WASART trains its members and other interested parties from the general public, public agencies, and other animal welfare groups in planning, establishing and operating emergency shelters for large and companion animals. Training includes extensive training with live domestic animals of all sizes and species.

Population(s) Served
Emergency responders
Adults

WASART participates in many community outreach activities such as safety fairs, pet exhibitions, equine events, etc. to educate the public about disaster preparedness. WASART has conducted the Animal Response training modules for numerous Community Emergency Response Teams (CERTs) in the Greater Puget Sound area.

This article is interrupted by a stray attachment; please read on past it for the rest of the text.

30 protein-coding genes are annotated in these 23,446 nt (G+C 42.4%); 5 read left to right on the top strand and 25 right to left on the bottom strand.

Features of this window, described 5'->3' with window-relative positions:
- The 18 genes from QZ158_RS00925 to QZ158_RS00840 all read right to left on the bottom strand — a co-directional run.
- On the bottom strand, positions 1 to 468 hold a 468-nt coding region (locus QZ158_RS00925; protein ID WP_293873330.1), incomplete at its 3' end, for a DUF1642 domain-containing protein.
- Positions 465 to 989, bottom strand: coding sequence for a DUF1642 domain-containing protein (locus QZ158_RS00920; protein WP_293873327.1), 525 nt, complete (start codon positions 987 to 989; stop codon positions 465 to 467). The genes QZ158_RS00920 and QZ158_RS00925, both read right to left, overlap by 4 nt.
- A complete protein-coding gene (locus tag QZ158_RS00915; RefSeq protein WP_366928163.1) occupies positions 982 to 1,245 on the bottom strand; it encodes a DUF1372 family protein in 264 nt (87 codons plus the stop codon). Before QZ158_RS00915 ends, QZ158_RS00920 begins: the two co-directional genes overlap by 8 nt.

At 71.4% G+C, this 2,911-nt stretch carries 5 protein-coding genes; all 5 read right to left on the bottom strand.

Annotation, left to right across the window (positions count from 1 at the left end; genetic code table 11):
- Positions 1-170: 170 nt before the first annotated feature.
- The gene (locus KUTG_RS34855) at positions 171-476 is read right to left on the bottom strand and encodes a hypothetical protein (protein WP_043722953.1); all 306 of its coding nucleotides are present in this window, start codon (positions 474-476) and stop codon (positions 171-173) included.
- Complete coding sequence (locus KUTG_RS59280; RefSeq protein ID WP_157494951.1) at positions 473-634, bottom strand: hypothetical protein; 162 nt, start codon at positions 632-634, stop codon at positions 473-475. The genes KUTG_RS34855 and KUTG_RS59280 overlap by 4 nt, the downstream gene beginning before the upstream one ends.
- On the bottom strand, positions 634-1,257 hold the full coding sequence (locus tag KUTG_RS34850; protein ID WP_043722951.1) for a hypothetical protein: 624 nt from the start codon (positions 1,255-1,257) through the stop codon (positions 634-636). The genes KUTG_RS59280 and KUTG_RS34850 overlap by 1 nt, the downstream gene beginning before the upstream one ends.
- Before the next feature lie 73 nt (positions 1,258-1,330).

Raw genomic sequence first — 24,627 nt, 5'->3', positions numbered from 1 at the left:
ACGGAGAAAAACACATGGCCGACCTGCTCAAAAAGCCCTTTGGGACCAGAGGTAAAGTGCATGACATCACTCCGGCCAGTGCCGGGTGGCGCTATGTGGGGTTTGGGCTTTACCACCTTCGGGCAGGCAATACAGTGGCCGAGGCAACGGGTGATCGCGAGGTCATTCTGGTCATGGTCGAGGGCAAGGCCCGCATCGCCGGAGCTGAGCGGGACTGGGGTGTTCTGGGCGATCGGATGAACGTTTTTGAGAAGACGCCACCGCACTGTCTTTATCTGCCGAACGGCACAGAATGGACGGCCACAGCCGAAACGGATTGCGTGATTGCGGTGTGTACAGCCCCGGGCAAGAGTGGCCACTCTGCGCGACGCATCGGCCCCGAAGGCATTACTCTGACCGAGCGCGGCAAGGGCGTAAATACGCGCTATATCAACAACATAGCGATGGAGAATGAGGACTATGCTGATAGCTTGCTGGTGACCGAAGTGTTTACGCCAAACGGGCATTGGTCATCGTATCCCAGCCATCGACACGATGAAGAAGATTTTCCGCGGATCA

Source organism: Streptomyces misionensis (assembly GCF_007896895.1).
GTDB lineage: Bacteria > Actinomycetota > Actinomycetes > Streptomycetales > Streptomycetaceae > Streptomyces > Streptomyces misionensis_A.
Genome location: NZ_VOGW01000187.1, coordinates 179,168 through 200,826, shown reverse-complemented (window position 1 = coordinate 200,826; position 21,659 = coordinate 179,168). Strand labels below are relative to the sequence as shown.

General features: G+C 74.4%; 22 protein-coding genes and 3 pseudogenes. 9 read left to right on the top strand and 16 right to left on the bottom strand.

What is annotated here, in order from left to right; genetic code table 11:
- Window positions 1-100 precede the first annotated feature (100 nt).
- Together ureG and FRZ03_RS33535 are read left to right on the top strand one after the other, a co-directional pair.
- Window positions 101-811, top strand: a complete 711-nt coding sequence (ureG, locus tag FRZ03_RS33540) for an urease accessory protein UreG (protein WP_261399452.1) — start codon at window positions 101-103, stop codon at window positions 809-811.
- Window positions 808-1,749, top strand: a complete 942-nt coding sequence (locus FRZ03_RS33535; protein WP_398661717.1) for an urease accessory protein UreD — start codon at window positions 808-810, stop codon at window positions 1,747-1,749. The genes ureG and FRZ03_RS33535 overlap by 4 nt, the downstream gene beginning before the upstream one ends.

Population(s) Served
Adults
Emergency responders

WASART's Technical Rescue Team trains 1-2 times each month to maintain its proficiency in setting up and operating rope rescue systems and other technical rescue equipment essential for the safe rescue of large and small animals in hazardous situations. This training is additional to the Base/Operations Support training described above.

Population(s) Served

WASART's Technical Rescue Team (Water) trains monthly to maintain its proficiency in setting up and operating rope rescue systems and other technical rescue equipment essential for the safe rescue of large and small animals from hazardous situations in rivers, streams, creeks, swamps, etc. This training is additional to the Base/Operations Support training described above.